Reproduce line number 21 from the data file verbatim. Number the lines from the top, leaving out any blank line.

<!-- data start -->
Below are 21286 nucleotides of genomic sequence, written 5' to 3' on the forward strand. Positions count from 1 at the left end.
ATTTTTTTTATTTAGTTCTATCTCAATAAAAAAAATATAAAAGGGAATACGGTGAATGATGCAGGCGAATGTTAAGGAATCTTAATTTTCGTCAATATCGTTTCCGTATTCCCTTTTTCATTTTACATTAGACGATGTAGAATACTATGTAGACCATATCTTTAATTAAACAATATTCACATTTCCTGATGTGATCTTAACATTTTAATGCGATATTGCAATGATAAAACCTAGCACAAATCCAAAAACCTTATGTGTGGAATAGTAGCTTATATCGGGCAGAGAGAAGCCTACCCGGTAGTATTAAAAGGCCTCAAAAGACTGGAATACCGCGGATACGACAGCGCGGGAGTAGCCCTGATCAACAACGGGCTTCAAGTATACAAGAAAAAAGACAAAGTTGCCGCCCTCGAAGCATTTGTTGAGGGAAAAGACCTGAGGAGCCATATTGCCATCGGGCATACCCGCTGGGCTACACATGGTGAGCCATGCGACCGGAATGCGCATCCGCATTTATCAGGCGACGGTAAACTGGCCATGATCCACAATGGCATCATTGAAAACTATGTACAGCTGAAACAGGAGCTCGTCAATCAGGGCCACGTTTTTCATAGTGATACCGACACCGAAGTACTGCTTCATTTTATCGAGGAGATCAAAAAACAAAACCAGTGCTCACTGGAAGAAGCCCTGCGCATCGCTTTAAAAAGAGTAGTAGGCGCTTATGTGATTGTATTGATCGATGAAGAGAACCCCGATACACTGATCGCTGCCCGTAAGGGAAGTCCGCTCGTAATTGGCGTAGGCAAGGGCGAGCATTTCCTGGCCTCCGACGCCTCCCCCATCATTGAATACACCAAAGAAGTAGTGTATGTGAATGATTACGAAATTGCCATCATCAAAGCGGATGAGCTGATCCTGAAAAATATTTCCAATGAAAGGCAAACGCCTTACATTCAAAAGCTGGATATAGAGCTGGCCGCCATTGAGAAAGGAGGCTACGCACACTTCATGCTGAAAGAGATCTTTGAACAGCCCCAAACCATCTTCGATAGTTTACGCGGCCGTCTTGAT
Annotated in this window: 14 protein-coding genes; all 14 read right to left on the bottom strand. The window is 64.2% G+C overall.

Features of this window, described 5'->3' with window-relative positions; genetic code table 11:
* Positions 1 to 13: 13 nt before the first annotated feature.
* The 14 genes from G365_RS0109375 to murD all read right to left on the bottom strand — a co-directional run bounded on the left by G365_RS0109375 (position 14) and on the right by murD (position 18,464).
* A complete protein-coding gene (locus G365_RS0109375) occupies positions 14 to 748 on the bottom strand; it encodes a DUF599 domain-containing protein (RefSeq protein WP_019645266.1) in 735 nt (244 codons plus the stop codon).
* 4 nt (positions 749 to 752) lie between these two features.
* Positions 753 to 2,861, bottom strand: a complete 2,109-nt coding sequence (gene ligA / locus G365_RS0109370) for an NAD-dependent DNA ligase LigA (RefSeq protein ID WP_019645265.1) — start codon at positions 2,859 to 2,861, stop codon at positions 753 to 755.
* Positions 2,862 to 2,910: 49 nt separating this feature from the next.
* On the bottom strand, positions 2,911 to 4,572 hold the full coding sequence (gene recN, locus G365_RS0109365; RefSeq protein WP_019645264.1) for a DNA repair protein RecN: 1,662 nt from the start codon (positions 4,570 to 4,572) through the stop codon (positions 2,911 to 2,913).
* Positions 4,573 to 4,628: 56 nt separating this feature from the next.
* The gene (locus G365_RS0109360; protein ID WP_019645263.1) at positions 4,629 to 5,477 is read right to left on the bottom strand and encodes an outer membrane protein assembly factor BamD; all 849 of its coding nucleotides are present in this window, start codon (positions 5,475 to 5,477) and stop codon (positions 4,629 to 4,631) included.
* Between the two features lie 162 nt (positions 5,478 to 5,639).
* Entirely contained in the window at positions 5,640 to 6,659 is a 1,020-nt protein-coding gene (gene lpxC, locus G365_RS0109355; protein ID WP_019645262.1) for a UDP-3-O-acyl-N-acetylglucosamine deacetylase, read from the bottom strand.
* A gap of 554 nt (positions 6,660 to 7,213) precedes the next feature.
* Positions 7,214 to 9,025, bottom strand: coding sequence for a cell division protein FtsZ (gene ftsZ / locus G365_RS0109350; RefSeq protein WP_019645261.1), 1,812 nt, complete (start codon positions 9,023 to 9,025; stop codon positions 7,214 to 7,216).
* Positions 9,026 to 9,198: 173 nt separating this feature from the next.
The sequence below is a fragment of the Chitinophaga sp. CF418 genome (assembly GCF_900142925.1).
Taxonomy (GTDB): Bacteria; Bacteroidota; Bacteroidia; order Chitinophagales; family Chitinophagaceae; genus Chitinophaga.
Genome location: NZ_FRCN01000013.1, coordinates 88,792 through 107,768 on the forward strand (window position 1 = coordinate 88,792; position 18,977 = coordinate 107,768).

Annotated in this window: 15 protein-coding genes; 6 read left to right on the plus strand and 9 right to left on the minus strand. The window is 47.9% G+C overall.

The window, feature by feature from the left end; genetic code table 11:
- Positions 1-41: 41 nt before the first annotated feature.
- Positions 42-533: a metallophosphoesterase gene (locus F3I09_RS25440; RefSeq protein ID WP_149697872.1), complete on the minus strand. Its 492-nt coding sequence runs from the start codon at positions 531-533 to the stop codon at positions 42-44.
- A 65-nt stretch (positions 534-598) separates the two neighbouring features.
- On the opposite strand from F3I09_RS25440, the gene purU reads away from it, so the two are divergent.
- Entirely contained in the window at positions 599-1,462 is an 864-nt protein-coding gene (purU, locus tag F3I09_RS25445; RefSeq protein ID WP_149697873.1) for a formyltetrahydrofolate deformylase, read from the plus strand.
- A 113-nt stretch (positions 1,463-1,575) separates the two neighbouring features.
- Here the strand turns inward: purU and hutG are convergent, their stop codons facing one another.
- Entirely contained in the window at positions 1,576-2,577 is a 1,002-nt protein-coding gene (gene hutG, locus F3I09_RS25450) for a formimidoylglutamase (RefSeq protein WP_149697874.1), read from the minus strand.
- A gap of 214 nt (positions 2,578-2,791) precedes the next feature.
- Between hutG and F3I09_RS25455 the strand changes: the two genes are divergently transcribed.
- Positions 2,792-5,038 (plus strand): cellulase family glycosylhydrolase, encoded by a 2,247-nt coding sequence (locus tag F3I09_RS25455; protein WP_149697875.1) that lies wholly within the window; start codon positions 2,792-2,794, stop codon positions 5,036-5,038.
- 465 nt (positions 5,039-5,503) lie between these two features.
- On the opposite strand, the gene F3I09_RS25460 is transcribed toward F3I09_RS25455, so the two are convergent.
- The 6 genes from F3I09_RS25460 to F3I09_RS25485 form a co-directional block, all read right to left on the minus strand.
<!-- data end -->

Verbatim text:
Genome location: NZ_FRCN01000013.1, coordinates 88,792 through 107,768 on the forward strand (window position 1 = coordinate 88,792; position 18,977 = coordinate 107,768).